For The Kingdom: Joy-Filled Living In Difficult Days | Day 37

“Do all things without grumbling or disputing, that you may be blameless and innocent, children of God without blemish in the midst of a crooked and twisted generation, among whom you shine as lights in the world, holding fast to the word of life, so that in the day of Christ I may be proud that I did not run in vain or labor in vain. Even if I am to be poured out as a drink offering upon the sacrificial offering of your faith, I am glad and rejoice with you all. Likewise you also should be glad and rejoice with me.” Philippians 2:14-18

The ball is tipped and there you are
you’re running for your life, you’re a shooting star
And all the years, no one knows
just how hard you worked, but now it shows…

“One Shining Moment” (see the link at the bottom of this post) by David Barrett is the most anticipated and memorable song in sports.  Played at the end of every NCAA March Madness College Basketball tournament, it has become the anthem for capturing the glory of victory and the agony of defeat.  Every college basketball player dreams or being featured in the highlight video, every college basketball fan joyfully celebrates the conclusion of the season with this unforgettable bookend after the nets are cut down.

Often, when we thinks about shining, it is in the setting of our own glorious moments of triumph and success.  However, when God calls us to shine, it is so that HIS glory may be revealed.  Paul says in this passage that we as children of God should “shine as lights in the world.”

Imagine if God were to put together a “one shining moment” highlight reel to be played at the end of each of our lives.  It will not be our personal trophies and awards we will celebrate- it will be those moments we lived for God and His glory!  The Kingdom perspective on shining reminds us that our greatest moments will always be for God’s glory!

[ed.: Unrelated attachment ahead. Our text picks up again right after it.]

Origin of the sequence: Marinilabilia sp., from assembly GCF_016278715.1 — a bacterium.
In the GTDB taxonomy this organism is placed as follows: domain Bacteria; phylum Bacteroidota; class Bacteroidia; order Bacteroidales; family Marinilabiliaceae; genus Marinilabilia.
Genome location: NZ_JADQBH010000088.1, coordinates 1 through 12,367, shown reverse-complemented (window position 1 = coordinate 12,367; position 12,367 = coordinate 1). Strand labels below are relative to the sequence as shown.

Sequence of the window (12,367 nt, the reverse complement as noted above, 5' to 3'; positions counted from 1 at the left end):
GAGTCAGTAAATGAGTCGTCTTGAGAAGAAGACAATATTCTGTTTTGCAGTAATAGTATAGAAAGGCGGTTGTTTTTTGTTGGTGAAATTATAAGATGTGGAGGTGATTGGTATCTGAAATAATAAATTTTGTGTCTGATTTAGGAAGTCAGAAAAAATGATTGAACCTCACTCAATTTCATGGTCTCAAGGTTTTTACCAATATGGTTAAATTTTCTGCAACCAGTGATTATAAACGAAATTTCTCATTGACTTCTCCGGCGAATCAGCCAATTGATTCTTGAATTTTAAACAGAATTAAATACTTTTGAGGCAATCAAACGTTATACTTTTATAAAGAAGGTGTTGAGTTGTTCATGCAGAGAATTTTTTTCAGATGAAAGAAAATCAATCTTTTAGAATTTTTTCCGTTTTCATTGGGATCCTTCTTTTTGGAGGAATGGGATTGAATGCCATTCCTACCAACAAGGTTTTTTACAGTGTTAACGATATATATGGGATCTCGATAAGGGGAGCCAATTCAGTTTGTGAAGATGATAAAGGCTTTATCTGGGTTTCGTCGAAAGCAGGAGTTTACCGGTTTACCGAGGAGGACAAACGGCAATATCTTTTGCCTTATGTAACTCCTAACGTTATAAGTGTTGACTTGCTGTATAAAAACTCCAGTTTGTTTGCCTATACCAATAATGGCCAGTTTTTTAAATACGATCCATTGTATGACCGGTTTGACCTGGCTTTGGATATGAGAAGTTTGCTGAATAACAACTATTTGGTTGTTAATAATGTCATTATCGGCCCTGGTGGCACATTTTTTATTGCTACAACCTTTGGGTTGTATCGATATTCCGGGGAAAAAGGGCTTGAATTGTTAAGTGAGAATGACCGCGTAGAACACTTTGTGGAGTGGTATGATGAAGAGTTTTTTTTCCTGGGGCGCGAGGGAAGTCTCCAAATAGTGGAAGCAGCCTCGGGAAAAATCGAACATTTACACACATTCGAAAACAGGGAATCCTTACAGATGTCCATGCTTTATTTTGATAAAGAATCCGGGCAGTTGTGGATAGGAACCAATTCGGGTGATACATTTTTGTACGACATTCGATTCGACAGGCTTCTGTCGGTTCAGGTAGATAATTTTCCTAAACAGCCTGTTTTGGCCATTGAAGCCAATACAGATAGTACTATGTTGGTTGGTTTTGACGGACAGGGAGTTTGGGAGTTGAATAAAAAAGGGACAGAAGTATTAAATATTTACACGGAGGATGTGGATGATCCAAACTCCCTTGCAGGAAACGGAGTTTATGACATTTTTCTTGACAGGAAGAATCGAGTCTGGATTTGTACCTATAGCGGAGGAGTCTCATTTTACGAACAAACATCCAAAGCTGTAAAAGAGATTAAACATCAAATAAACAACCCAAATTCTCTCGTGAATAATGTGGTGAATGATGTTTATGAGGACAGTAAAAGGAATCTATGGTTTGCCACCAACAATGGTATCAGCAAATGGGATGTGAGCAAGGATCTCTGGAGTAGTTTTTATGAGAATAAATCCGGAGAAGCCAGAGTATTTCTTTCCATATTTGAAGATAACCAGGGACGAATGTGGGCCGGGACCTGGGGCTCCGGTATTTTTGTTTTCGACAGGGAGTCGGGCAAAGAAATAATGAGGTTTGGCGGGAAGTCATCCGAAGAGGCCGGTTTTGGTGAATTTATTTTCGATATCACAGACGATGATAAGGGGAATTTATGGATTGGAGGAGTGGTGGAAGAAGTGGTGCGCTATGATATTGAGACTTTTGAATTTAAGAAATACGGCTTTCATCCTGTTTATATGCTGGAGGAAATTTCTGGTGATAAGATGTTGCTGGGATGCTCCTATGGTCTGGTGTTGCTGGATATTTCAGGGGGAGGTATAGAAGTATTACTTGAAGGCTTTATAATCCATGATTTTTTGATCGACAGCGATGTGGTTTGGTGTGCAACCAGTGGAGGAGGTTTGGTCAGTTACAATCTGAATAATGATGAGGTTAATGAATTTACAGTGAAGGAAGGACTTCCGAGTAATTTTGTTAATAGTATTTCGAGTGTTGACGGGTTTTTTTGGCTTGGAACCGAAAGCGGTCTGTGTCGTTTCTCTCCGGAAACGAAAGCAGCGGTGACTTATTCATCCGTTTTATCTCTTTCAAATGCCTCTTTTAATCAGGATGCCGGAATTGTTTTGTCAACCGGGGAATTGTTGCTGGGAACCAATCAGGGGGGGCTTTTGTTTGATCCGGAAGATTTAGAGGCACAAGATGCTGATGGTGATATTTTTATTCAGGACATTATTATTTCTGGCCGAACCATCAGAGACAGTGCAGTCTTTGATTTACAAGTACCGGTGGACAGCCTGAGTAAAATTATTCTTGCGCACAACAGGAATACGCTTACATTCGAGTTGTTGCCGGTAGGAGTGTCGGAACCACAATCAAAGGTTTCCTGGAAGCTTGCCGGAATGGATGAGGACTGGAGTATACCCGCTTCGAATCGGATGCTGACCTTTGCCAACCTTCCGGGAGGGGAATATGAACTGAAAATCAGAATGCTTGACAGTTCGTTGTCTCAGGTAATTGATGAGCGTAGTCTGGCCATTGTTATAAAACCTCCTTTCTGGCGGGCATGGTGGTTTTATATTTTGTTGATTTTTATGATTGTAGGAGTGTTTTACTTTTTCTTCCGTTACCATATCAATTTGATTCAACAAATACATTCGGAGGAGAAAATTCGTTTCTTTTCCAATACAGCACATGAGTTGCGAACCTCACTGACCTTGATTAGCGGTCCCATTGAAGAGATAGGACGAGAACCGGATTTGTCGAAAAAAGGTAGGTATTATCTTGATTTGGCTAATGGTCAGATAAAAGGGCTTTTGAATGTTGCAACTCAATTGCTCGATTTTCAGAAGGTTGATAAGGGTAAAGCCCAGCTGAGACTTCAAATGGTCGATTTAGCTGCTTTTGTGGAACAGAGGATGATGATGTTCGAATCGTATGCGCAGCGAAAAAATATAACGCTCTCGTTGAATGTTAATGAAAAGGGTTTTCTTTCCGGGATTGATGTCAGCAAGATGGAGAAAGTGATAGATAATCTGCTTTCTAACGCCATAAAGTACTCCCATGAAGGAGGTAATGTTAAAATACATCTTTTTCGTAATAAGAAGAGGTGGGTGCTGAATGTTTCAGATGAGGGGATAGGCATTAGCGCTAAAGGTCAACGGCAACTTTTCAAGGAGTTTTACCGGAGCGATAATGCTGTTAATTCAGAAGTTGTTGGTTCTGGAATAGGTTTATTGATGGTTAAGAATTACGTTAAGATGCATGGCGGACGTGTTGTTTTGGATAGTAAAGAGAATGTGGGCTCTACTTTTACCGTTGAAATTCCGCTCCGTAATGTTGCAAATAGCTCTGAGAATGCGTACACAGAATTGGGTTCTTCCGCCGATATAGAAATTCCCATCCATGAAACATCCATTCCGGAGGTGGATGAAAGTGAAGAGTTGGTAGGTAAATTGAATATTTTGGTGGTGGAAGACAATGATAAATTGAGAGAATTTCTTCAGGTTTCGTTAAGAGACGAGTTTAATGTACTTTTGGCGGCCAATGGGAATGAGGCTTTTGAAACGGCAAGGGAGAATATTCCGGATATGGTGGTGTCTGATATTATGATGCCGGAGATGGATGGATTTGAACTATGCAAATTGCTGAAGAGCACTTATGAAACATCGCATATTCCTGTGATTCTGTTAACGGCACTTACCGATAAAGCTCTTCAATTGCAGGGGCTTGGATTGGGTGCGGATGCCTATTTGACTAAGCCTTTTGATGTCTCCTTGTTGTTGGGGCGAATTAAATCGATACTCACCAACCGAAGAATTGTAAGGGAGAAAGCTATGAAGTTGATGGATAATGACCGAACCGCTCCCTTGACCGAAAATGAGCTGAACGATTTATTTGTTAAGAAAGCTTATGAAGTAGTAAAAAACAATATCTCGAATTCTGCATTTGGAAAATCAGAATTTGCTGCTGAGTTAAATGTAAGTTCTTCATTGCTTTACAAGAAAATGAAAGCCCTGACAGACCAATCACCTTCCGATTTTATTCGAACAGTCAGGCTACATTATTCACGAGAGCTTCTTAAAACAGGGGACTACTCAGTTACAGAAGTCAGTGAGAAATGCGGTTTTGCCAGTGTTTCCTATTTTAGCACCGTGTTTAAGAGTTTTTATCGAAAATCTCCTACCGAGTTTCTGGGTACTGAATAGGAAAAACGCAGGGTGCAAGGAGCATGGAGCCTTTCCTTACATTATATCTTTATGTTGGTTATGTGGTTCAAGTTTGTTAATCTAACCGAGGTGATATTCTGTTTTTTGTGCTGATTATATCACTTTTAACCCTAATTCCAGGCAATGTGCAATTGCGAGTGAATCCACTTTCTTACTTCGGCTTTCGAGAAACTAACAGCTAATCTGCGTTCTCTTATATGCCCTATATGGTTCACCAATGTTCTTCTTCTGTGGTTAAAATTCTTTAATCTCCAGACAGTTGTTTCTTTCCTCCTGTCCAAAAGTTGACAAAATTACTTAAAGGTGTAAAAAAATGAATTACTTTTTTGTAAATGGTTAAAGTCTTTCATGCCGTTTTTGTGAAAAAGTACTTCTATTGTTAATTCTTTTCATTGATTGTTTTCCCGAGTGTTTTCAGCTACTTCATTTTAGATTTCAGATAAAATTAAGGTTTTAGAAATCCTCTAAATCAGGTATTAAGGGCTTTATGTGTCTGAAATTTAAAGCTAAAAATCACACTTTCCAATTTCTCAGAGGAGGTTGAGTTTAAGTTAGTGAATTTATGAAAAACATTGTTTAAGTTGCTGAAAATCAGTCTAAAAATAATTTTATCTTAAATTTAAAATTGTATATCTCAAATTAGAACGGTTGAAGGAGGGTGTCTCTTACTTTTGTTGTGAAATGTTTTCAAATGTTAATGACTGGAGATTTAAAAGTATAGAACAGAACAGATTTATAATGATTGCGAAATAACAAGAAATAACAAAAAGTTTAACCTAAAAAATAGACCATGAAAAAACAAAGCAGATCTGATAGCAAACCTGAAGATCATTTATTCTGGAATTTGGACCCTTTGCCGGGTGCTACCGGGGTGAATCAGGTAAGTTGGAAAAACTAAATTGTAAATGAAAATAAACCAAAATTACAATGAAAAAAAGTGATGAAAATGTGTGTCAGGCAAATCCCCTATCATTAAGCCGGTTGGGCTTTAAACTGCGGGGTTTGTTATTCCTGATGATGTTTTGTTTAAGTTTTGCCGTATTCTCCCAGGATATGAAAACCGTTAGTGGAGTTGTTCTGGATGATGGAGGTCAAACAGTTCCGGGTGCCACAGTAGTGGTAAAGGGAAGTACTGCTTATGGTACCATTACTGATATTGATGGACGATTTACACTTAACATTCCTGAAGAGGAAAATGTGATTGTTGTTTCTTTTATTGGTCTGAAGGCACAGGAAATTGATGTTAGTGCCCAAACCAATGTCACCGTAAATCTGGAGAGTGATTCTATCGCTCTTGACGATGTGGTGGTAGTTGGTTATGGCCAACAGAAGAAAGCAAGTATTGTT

When Christ saves us, He replaces our DARKNESS with His LIGHT.  The light of the world has put His light inside of us, and He commands us to shine in the darkness.  Shining is the natural outworking our salvation. 

“You are the light of the world. A city set on a hill cannot be hidden. Nor do people light a lamp and put it under a basket, but on a stand, and it gives light to all in the house. In the same way, let your light shine before others, so that they may see your good works and give glory to your Father who is in heaven.” Matthew 5:14-16

During March Madness, the goal is getting the ball in the basket.  For the believer, the goal is getting their light out from under the basket! Many believers are missing out on “shining moments” because their attitude is “throwing shade” on the light of Jesus in their life. Jesus is essentially telling us, His disciples, “Don’t throw shade on my light in your life.”  When you complain or argue, you “throw shade” on the light of Christ within you. 

Don’t throw shade on your light by complaining or arguing.
“Do all things without grumbling (complaining) or disputing (arguing.)” (v. 14)

When you watch the “One Shining Moment” highlight reel, what you don’t see is players sulking, complaining or whining.  Instead, you see incredible effort, encouragement, excitement and enthusiasm. As Christian’s, it is the same for us too.  Nobody wants to see Christians whining and complaining.  The word “complaining” literally means “the verbal expression of a bad attitude.”  If you have a bad attitude about something, it will be expressed by your complaints.  To do all things without grumbling (complaining) or questioning (arguing) is a parallel command with “Do nothing out of selfish ambition or vain conceit.”  We cannot “be glad and rejoice” (v. 18) if we are “complaining and arguing.”